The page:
These sensors detect the edges of roads and identify lanes by bouncing pulses of light off the car’s surroundings. For example, if the driver falls asleep while driving and the car steps on the lane, the bouncing pulses will be sent to the driver to notify the possible danger. Video cameras detect things like traffic light, read road signs and keep track of other vehicles, while looking out for pedestrians and other obstacles. Another sensor called ultrasonic sensors in the wheels can detect the position of curbs and other vehicles when parking. Last but not least, a central computer analyses all of the data from various sensors to manipulate the basic driving parts such as steering, acceleration and braking. Hardware and software engineering is the key to this newly developed field, and they need to  be worked together in order to make the better and safer self-driving cars.

Here comes Tesla, Mercedes-Benz, BMW, Google, etc.

Image result for tesla

not sponsored by Tesla!

Companies like Ford, Mercedes-Benz, BMW, Google and many more are racing to build a smarter and safer autonomous vehicle. Ford, for example, recently tripled its investment in its autonomous fleet. Another example, Mercedes-Benz has been adding self-driving features to the cars they launched.

History of Self-Driving Car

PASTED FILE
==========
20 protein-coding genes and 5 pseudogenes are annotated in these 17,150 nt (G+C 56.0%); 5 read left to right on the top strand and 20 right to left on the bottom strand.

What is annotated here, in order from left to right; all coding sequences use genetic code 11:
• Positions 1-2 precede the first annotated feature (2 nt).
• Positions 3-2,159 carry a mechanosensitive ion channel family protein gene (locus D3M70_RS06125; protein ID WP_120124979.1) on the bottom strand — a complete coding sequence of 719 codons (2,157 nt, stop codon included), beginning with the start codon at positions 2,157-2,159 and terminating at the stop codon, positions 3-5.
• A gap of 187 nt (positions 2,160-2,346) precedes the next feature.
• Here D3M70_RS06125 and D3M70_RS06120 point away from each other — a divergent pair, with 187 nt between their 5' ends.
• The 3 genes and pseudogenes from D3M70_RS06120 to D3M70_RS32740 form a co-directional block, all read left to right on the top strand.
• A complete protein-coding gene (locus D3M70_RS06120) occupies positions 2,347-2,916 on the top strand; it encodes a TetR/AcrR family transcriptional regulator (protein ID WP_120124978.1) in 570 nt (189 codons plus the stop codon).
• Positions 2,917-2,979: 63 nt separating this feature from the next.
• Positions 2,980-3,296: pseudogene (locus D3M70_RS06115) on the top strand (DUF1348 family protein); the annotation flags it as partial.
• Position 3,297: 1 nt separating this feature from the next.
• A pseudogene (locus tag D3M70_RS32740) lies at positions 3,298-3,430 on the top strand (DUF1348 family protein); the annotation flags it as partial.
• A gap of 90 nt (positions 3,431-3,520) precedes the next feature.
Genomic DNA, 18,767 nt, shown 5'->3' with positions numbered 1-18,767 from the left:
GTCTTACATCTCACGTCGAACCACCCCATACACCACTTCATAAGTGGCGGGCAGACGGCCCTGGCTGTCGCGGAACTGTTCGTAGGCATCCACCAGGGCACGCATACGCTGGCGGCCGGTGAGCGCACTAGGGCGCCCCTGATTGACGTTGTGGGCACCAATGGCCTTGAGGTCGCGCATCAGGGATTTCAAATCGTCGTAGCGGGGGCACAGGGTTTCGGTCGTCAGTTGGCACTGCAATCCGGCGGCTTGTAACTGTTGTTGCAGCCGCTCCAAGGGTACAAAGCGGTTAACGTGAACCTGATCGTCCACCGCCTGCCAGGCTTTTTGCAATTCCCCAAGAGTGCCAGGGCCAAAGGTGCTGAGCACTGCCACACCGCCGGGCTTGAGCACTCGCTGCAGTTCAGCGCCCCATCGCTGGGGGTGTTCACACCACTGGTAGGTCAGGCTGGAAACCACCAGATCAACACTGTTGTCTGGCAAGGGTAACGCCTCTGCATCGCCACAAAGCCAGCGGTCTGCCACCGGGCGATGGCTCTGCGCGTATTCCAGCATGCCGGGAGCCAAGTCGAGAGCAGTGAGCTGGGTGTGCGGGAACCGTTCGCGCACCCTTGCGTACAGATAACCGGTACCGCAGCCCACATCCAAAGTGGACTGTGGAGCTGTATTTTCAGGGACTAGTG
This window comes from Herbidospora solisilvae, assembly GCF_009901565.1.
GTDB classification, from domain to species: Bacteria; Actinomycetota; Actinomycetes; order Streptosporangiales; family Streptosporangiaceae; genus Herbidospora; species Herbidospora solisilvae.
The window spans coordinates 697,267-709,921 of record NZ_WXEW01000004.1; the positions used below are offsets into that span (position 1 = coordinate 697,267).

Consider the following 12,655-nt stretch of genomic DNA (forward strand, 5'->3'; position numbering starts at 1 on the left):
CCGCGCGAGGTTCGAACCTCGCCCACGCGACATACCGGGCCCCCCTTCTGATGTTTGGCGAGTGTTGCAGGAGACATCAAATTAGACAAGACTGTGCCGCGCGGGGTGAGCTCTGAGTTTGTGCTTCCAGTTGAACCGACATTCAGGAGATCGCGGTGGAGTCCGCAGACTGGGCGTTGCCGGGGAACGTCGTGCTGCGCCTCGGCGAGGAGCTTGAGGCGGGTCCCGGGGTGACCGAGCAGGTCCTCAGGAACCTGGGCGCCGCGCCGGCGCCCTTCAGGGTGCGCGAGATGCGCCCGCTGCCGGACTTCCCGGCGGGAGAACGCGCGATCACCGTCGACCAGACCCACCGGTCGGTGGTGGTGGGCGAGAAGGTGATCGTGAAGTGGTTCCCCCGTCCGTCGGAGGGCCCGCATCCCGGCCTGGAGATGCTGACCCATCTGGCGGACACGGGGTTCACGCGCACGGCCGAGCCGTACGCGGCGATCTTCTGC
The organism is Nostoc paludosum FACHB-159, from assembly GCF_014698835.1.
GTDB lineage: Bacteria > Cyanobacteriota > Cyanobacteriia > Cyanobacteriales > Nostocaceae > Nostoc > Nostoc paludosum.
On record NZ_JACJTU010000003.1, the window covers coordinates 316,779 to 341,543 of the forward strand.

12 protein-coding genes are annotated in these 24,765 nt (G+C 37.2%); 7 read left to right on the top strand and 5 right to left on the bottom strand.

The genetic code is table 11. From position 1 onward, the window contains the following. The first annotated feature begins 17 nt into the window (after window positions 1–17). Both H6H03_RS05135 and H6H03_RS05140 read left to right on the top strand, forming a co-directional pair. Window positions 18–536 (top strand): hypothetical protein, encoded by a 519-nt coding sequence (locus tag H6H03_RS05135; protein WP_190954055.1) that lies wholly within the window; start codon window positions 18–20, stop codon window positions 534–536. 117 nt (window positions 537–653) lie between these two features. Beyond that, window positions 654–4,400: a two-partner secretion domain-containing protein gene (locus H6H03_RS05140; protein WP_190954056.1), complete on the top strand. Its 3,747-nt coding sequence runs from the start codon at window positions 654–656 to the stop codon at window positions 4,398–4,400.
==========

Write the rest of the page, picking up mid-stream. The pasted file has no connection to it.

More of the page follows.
Surprisingly, the idea of self-driving car can go back to as far as Leonardo da Vinci’s Self-Propelled Cart, a distance precursor to the car. Fast forwarding to 1800’s, the idea of a transportation driving itself continued to develop with the advance of technology. In 1868, Robert Whitehead’s invention of torpedo that could propel itself underwater was game changer, enabling wide range of weaponry, aircraft and other autonomous devices to follow through. A few decades after, Autopilot system for aircrafts developed in 1933 allowed us to travel long distance. In 1961, space race was in full swing, and researchers came up with vehicles on the moon. Stanford Cart was built by Stanford graduate student. It was truly the first self-driving car, for it was programmed to detect and autonomously follow the lines on the ground. One of its features that use cameras remain as key element of today’s self-driving cars.